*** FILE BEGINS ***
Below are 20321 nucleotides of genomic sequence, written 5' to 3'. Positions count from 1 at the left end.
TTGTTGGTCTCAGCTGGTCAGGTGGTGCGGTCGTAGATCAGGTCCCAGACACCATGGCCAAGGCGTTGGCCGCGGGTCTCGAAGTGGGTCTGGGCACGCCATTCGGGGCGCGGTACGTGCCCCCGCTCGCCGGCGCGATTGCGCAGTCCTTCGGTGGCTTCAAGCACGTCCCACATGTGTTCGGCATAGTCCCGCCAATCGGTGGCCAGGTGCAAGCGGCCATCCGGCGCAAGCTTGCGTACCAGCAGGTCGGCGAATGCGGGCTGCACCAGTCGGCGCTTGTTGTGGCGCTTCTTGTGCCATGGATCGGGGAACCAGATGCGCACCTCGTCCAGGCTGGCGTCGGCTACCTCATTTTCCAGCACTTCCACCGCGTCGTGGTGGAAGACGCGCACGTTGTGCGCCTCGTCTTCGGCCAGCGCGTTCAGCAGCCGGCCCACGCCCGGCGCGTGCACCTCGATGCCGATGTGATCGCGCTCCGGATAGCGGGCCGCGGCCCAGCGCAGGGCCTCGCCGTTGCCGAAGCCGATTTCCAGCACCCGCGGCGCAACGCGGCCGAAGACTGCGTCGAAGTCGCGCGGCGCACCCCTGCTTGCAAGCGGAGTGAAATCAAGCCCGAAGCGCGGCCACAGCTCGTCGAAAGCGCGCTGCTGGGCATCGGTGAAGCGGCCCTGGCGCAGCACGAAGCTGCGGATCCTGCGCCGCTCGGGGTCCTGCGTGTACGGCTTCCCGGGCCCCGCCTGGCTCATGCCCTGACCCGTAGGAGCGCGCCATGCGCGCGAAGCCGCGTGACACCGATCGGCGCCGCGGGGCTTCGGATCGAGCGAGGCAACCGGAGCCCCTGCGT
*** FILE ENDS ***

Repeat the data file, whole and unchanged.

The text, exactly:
Below are 20321 nucleotides of genomic sequence, written 5' to 3'. Positions count from 1 at the left end.
TTGTTGGTCTCAGCTGGTCAGGTGGTGCGGTCGTAGATCAGGTCCCAGACACCATGGCCAAGGCGTTGGCCGCGGGTCTCGAAGTGGGTCTGGGCACGCCATTCGGGGCGCGGTACGTGCCCCCGCTCGCCGGCGCGATTGCGCAGTCCTTCGGTGGCTTCAAGCACGTCCCACATGTGTTCGGCATAGTCCCGCCAATCGGTGGCCAGGTGCAAGCGGCCATCCGGCGCAAGCTTGCGTACCAGCAGGTCGGCGAATGCGGGCTGCACCAGTCGGCGCTTGTTGTGGCGCTTCTTGTGCCATGGATCGGGGAACCAGATGCGCACCTCGTCCAGGCTGGCGTCGGCTACCTCATTTTCCAGCACTTCCACCGCGTCGTGGTGGAAGACGCGCACGTTGTGCGCCTCGTCTTCGGCCAGCGCGTTCAGCAGCCGGCCCACGCCCGGCGCGTGCACCTCGATGCCGATGTGATCGCGCTCCGGATAGCGGGCCGCGGCCCAGCGCAGGGCCTCGCCGTTGCCGAAGCCGATTTCCAGCACCCGCGGCGCAACGCGGCCGAAGACTGCGTCGAAGTCGCGCGGCGCACCCCTGCTTGCAAGCGGAGTGAAATCAAGCCCGAAGCGCGGCCACAGCTCGTCGAAAGCGCGCTGCTGGGCATCGGTGAAGCGGCCCTGGCGCAGCACGAAGCTGCGGATCCTGCGCCGCTCGGGGTCCTGCGTGTACGGCTTCCCGGGCCCCGCCTGGCTCATGCCCTGACCCGTAGGAGCGCGCCATGCGCGCGAAGCCGCGTGACACCGATCGGCGCCGCGGGGCTTCGGATCGAGCGAGGCAACCGGAGCCCCTGCGT